Elena Bennett, an associate professor at McGill School of Environment, Canada, is a member of the Stockholm Resilience Centre's new International Science Advisory Council. Photo: McGill University

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INTRODUCING OUR SCIENTIFIC ADVISORY COUNCIL

Heading into the future with open eyes

Council member Elena Bennett from McGill University reflects on what makes the Stockholm Resilience Centre unique and what it will take to stay that way

Story highlights

  • The International Scientific Advisory Council (ISAC) is a body of internationally leading researchers providing strategic advice and guidance on the scientific development and direction of the Stockholm Resilience Centre (SRC)
  • Council member Elena Bennett is an associate professor at McGill School of Environment
  • She says the SRC must stay out in front of the most exciting interdisciplinary research on resilience

Elena Bennett’s history with the Stockholm Resilience Centre (SRC) goes back to the days when there was no centre. As a PhD student with Steve Carpenter, a professor in zoology at University of Wisconsin and another member of the SRC scientific advisory council, she started engaging with centre researchers Garry Peterson, Lisen Schultz, Thomas Hahn and several others in the early 2000s. Centre co-founder and current chair of the board Carl Folke also became an increasingly familiar face around that time.

Basic research, neat experimentation

Today, Bennett’s connection with the centre has brought her even closer. As a member of the newly established International Science Advisory Council, she will help making sure SRC’s research remains at the forefront of sustainability research. That means striking a balance between building on current strengths and experimenting with new topics.

I continue to be impressed with SRC’s flexibility to meet new global challenges alongside its base commitment to core principals and ideas.

Elena Bennett

“There is always some neat experimentation going on at SRC that keeps things very fresh, but this needs to be balanced by a continued emphasis on interdisciplinarity and resilience as a base for everything the centre does,” she says.

Indeed, when asked about where the centre can develop and improve further, Bennett says the SRC must stay out in front of the most exciting interdisciplinary research on resilience, including “translational ecology”: “We know that working with communities makes our science more effective, but we need to scale that beyond small projects which often only engage a handful of community members. I believe the centre is uniquely positioned to be able to move forward on this important agenda.”

A trusted scientific partner

Another area is positive transformations research and creating hopeful directions for the future. This is something that lies close to her own work. Over the past five she has been one of the leaders of the Seeds of Good Anthropocenes, an international research initiative that has gathered hundreds of examples of positive, and potentially transformative, initiatives to understand the components of a transformation to a positive, sustainable future. Centre researchers Albert Norström, Garry Peterson and Oonsie Biggs have also been central to the development of the initiative.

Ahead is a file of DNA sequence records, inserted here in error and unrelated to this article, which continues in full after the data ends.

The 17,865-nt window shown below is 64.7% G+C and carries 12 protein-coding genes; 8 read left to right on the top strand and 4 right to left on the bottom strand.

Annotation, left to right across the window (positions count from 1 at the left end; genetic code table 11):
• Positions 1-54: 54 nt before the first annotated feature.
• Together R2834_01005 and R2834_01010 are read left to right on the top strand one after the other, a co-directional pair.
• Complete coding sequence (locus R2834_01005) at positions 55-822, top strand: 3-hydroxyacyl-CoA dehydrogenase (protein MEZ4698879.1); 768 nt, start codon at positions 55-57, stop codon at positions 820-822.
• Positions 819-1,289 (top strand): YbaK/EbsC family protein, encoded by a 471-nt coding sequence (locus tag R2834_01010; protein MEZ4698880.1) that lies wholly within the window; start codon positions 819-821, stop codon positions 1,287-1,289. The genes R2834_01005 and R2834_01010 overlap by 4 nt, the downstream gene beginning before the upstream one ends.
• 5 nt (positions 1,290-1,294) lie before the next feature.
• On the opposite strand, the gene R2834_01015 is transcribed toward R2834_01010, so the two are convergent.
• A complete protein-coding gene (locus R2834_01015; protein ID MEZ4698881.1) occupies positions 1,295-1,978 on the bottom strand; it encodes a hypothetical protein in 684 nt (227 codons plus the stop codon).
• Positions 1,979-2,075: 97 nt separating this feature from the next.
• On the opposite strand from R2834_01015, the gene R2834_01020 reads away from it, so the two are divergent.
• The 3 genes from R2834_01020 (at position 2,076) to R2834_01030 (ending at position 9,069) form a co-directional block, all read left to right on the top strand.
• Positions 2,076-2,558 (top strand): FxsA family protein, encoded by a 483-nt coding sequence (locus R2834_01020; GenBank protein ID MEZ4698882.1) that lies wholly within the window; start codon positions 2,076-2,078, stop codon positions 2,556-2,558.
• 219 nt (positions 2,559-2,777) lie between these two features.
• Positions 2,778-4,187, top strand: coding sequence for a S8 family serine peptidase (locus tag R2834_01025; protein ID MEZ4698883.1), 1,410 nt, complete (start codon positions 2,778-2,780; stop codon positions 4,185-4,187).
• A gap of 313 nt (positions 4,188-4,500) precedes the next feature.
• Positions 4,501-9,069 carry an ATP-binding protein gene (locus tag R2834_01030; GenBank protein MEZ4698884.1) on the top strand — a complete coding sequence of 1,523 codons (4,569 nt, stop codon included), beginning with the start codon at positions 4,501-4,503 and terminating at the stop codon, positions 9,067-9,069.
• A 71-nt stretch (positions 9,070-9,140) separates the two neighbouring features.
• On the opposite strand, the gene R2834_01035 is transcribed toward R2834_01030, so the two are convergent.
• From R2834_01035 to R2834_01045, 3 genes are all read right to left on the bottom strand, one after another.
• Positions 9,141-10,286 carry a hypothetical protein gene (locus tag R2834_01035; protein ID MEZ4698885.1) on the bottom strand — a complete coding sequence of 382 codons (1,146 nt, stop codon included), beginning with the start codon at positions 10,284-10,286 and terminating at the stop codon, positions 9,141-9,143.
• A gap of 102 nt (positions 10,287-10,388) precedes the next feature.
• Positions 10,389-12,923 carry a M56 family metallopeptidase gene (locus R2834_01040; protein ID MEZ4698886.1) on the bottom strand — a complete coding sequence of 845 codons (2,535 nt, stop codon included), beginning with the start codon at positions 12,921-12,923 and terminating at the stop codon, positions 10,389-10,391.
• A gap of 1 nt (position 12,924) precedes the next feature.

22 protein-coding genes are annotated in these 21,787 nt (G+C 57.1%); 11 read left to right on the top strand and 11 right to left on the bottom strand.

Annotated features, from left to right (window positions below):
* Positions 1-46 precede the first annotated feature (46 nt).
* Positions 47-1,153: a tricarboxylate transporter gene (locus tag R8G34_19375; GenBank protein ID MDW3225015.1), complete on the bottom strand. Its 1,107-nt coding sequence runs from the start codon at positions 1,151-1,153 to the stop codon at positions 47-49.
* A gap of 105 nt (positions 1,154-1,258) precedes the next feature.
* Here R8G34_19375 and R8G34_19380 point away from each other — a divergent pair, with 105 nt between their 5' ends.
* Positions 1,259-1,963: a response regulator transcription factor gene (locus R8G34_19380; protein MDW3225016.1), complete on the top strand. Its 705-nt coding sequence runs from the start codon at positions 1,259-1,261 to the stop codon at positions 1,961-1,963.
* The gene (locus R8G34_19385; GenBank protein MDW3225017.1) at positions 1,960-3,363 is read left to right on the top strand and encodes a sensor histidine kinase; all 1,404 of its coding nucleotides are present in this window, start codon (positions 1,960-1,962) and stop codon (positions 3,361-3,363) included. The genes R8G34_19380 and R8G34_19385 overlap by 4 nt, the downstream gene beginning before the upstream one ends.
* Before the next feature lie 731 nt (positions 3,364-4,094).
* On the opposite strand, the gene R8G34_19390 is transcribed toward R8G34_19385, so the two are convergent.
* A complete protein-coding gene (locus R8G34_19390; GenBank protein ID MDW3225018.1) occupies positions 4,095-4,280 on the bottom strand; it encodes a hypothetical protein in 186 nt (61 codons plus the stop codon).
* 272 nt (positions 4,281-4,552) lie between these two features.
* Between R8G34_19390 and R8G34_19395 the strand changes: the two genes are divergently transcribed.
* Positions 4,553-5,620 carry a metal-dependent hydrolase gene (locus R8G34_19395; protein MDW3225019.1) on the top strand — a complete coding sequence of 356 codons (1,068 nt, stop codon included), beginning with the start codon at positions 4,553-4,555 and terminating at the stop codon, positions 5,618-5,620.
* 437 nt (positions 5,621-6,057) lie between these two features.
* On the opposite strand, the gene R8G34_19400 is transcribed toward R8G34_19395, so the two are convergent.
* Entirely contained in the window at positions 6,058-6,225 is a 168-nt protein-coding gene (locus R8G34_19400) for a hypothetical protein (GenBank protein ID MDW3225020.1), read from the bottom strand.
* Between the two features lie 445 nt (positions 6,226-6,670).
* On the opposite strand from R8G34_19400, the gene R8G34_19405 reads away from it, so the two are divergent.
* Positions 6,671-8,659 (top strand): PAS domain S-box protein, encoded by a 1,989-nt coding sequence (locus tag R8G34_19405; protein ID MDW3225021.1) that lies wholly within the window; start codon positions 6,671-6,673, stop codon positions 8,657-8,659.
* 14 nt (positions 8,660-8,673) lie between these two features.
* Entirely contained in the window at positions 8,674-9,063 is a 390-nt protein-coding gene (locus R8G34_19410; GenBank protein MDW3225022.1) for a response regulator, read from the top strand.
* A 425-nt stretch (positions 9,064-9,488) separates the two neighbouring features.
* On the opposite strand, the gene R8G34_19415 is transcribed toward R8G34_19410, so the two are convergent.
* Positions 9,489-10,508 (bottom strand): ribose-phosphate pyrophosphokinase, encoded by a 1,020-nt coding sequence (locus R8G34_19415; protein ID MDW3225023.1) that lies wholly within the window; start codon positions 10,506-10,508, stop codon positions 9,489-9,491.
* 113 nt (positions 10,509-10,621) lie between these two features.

“SRC has been out in the lead on this kind of really important work, and I’d like to see SRC continue to push forward here,” she says.

Bennett believes sustainability science will continue to develop and broaden its influence within all parts of policy and practice. That certainly includes industry. SRC’s increased engagement with the world’s biggest seafood companies to strengthen sustainable practices in the industry, is an exciting example, according to Bennett.

But science and business can become uneasy partners if roles and expectations are not carefully defined. “That is why opportunities that come up must be dealt with carefully and with open eyes to both good and bad potential,” she says, confident that the centre will continue to be an attractive scientific partner for industry-focused initiatives and beyond.

“I continue to be impressed with SRC’s flexibility to meet new global challenges alongside its base commitment to core principals and ideas. This attitude, and the truly spectacular people at SRC, continue to make me very hopeful about the future of the centre, no matter what the issue is on everybody’s lips.”

Stockholm Resilience Centre is a collaboration between Stockholm University and the Beijer Institute of Ecological Economics at the Royal Swedish Academy of Sciences

Stockholm Resilience Centre
Stockholm University, Kräftriket 2B
SE-10691
Phone: +46 8 674 70 70
info@stockholmresilience.su.se

Organisation number: 202100-3062
VAT No: SE202100306201